In Dharwad Central, two political heavyweights had thoroughly invested in distributing sarees, mixer grinders, induction cookstoves and pressure cookers to the same constituents till early March. However, now that the party has named one contender over the other, the dejected candidate has asked for appropriate compensation from the selected candidate as a guarantee to not spoil his political aspirations.

Meanwhile, the hopes of Keshava, a political contractor from Koppal, to buy a second-hand car were dashed after the bank refused him an additional loan.

“A party gave me funds to purchase a car for myself for election activities. I have promised them 4,000 votes under my care. I had even sealed the deal with the seller. Although I provided 20% of the amount, the private non-banking financial company refused to give the remaining amount as my CIBIL score was low,” he says dejectedly.

Although not facing ATM cash crunch horror stories in comparison to their north Karnataka counterparts, bankers in Dakshina Kannada are facing consumer backlash due to a dearth of Rs 100 notes at their outlets.

“It’s a regular problem during elections; the political parties want to get people from rural areas for their city rallies, but don’t want to spend Rs 200, Rs 500 or Rs 2,000. So they have stocked their buffers with most of the Rs 100 notes for handouts. So ATMs these days generally dispense other currencies, except Rs 100,” a banker with a private bank says.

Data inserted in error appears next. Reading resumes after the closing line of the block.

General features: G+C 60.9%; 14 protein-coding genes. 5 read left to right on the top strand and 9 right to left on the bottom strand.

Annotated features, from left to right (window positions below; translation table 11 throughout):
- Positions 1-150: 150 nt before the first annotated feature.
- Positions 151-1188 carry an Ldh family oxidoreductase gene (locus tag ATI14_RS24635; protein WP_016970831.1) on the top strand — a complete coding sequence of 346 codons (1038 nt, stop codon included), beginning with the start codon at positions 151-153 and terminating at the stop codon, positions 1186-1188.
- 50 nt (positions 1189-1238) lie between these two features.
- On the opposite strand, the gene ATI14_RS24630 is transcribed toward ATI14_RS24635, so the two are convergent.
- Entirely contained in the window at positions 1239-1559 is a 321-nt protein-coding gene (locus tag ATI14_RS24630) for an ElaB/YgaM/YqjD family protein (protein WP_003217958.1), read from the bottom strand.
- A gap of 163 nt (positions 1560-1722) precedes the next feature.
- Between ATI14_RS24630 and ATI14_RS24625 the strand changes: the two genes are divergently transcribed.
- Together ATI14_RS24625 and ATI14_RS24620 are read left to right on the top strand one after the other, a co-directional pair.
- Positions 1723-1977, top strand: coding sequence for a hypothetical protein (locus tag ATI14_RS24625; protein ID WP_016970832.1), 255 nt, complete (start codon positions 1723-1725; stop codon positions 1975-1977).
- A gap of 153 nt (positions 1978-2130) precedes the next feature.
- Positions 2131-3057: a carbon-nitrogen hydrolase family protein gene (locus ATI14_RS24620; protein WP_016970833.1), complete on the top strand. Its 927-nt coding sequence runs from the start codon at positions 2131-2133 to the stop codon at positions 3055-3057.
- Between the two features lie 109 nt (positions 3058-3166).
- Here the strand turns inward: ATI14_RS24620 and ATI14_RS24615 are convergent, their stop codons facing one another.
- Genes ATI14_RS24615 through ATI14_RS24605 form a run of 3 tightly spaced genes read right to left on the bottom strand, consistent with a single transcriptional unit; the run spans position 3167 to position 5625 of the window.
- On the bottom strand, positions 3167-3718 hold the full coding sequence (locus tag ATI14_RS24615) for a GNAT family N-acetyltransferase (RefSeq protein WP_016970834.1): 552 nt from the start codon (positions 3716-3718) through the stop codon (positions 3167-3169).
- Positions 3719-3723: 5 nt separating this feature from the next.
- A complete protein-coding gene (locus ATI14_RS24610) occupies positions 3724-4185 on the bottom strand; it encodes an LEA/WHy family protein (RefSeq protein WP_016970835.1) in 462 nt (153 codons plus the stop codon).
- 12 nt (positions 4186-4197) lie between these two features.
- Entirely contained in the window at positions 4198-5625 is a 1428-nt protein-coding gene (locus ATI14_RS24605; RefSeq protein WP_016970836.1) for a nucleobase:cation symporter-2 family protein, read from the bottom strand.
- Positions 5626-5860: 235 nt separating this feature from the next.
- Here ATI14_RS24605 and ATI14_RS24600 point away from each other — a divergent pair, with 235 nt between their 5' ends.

When asked if it didn’t prick his conscience to take money to vote for any political party, one of the respondents at Chamarajnagar seemed to feel humiliated and responded in agitatedly. “Why do you think I should feel guilty? Is it your father’s money I am asking? No, it belongs to the government. In the name of taxes, they have tricked me into giving it to them and I know I will never get to see any development. These leaders are not doing a favour by giving us the money, instead of getting in five years we are getting it all at once, it’s my rightful claim. Ultimately, I will vote for whom we want, so what’s the problem?” the 68-year-old Raghu said, while adding that he didn’t mean to offend this reporter. 

* Name changed